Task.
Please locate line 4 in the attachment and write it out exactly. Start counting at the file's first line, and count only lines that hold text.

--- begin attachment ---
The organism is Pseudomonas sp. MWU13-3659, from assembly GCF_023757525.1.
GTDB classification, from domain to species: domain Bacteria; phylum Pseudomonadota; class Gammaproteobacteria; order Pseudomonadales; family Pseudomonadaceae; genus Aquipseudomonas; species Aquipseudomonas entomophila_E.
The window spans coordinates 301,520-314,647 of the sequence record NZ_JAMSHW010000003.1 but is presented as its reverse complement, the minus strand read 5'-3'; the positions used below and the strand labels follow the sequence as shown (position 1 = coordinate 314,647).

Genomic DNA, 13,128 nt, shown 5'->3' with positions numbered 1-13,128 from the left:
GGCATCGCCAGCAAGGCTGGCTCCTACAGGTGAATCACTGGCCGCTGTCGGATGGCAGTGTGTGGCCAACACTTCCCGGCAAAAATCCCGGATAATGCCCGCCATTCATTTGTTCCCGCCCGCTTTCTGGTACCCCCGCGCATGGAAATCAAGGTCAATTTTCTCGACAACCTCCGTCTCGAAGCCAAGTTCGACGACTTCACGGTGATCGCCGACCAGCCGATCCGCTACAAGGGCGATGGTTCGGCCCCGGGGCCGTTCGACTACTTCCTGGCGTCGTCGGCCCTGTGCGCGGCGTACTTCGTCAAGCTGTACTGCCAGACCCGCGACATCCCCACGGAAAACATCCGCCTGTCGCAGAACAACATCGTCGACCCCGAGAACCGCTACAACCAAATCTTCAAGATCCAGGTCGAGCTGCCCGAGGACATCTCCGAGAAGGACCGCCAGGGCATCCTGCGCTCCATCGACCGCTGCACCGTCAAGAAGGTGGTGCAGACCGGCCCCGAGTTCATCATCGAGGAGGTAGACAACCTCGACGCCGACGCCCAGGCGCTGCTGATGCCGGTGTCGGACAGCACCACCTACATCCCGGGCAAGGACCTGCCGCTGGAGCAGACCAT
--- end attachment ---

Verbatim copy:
Genomic DNA, 13,128 nt, shown 5'->3' with positions numbered 1-13,128 from the left: